Robin Nelson: The Fascinating World of Biological Anthropology

Robin Nelson is an assistant professor of biological anthropology at Santa Clara. Her work focuses on using evolutionary theory to learn about human social and health outcomes. She has done research in Jamaica on the role that adult figures play in child development. A few of her course titles include: “Anthropology of Love, Sex, and War,” “Modern Family: Science and Social Experiences of Human Familial Bonds” and “Kinship and Health.”

 

In this conversation, we start with Dr. Nelson’s story of finding biological anthropology and what surprising ideas she’s learned from her research. In the second half, we dive into some hot topics around the intersection of gene editing, biology, oppression and systems of power.

Interview Highlights

Gavin Cosgrave: What was your life like growing up, and how did you get interested in biological anthropology?

 

Listen at 2:00 to find out

 

GC: Was biological anthropology the combination of working with science and people that you wanted?

 

Robin Nelson: Yes, what I realized is that I loved medical anthropology but I also wanted to do the science aspects of understanding people’s health. Biological anthropologists do actual scientific investigations. Between my undergrad and graduate school, I worked in a lab that worked on HIV vaccines at the University of Pennsylvania and I learned a lot about lab work. I could ask different kinds of questions because of my background.

 

GC: What’s one research project you’ve done that has been fascinating or surprising?

 

RN: I never thought I would work with children; children are hard. You have to be very on top of your ethical awareness in terms of the questions you ask.

 

I do my research in Jamaica and one project I became interested in involved kids who were living in children’s homes, what we could call orphanages. We looked at whether the adults in their lives created a care network that approximated what it would be like to be in a family.

 

One of the fascinating findings of that research was that there were ways that some of the caretakers of these children’s homes set up systems that made kids feel safe and comfortable, and it had a lot to do with their psycho-social attachments with adults. The kids who had an adult they could connect with did much better.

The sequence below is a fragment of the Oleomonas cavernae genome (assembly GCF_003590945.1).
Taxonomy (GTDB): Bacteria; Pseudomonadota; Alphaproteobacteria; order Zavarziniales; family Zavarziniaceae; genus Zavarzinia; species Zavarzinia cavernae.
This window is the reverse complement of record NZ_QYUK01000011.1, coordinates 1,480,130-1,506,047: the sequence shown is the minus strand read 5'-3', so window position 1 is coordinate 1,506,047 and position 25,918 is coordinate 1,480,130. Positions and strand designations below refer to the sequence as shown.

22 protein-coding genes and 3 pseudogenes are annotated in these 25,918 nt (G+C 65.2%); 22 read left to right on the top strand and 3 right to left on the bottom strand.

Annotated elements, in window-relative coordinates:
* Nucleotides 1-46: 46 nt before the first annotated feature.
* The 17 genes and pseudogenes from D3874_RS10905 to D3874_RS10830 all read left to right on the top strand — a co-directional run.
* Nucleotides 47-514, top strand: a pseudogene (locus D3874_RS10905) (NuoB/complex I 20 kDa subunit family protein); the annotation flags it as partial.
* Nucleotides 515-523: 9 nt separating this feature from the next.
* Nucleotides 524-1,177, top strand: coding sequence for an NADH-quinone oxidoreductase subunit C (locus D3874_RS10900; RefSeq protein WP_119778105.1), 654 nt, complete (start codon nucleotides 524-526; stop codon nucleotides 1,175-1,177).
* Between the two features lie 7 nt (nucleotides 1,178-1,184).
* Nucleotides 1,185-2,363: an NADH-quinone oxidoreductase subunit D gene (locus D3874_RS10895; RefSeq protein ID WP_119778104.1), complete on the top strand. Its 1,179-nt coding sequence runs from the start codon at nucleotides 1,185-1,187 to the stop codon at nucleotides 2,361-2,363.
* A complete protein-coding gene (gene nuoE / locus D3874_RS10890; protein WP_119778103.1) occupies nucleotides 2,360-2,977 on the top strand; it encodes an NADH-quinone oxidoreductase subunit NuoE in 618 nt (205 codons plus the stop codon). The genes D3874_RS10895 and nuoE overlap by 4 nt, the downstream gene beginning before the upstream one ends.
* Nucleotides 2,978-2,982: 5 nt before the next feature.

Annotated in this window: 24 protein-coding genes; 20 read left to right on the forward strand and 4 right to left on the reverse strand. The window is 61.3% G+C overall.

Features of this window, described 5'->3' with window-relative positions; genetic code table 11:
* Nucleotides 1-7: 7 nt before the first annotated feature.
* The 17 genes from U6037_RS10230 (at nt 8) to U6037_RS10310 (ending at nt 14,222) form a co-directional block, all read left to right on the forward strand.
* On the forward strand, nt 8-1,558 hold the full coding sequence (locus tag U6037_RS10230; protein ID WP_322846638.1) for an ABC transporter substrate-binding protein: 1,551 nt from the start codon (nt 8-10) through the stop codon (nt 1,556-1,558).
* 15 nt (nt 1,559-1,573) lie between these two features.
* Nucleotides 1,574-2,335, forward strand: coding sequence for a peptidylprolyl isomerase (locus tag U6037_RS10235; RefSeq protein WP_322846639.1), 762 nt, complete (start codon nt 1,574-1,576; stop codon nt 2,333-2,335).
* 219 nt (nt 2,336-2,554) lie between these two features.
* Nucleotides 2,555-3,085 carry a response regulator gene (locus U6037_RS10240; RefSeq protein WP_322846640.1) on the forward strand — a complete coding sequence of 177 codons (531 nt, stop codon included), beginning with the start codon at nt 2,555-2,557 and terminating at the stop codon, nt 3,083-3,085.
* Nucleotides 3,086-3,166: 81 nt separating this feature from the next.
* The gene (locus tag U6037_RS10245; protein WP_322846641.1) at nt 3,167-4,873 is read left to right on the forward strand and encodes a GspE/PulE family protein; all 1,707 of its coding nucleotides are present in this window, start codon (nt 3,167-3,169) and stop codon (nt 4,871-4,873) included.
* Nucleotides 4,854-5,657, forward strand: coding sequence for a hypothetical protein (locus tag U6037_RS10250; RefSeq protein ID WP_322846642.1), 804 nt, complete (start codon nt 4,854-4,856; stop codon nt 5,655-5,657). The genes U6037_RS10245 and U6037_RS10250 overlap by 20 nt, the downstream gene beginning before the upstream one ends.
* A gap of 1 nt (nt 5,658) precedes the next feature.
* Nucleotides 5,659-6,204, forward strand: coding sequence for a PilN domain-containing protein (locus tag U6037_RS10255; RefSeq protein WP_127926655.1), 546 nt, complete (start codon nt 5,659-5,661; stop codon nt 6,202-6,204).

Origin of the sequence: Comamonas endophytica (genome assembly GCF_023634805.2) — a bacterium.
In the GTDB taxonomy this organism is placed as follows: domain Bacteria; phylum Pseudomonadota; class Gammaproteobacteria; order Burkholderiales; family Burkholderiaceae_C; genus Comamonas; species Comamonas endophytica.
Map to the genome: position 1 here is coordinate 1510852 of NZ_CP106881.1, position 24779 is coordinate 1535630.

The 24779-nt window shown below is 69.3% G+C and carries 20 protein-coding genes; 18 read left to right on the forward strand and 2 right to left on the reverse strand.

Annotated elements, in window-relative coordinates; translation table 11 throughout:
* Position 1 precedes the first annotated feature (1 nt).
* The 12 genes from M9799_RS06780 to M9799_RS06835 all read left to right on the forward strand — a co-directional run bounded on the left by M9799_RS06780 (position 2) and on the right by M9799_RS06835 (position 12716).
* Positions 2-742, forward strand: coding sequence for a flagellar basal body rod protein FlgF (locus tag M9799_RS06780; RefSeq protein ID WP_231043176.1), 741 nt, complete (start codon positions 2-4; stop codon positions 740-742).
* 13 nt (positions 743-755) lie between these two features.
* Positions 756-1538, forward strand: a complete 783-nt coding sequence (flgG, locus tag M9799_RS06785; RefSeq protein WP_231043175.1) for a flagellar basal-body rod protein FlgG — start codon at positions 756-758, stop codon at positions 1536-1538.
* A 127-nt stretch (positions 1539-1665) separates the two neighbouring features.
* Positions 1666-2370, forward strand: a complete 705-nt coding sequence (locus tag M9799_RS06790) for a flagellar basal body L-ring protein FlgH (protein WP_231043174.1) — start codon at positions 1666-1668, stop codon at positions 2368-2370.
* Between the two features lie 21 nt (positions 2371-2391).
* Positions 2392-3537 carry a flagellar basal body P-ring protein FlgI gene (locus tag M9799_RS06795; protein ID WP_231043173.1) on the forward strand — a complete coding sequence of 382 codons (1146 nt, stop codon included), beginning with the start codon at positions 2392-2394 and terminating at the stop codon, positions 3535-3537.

Growing up, I came of age at the time during the fall of the Soviet Union and we had images of Romanian orphanages that were really neglected. My idea of what an orphanage was that these kids would really be in trouble. To see the creative ways with low budgets that caretakers could support kids was encouraging.

 

One of the interesting things in the U.S. is that we got rid of these kinds of big orphanages and turned towards a foster care system, for good and for bad. We know that the foster care system has lots of challenges, and kids get moved around a lot. Attachment is key. Kids need to feel like there are reliable, trustworthy and dependable adults in their lives. The more stability we can give kids, the better off they are.

 

GC: Is there a balance between being close to your family and wanting to explore and travel the world?

 

RN: At my age now, I’m not the same person as I was at 22 when I wanted to study anthropology and travel the world. I didn’t think I would have kids, I wanted to see the world. I think there is great value in getting outside your home environment if you can. That might not mean traveling, that might mean going to communities near your home that you have never spent any time in. Get outside your comfort zone and learn something new about other folks.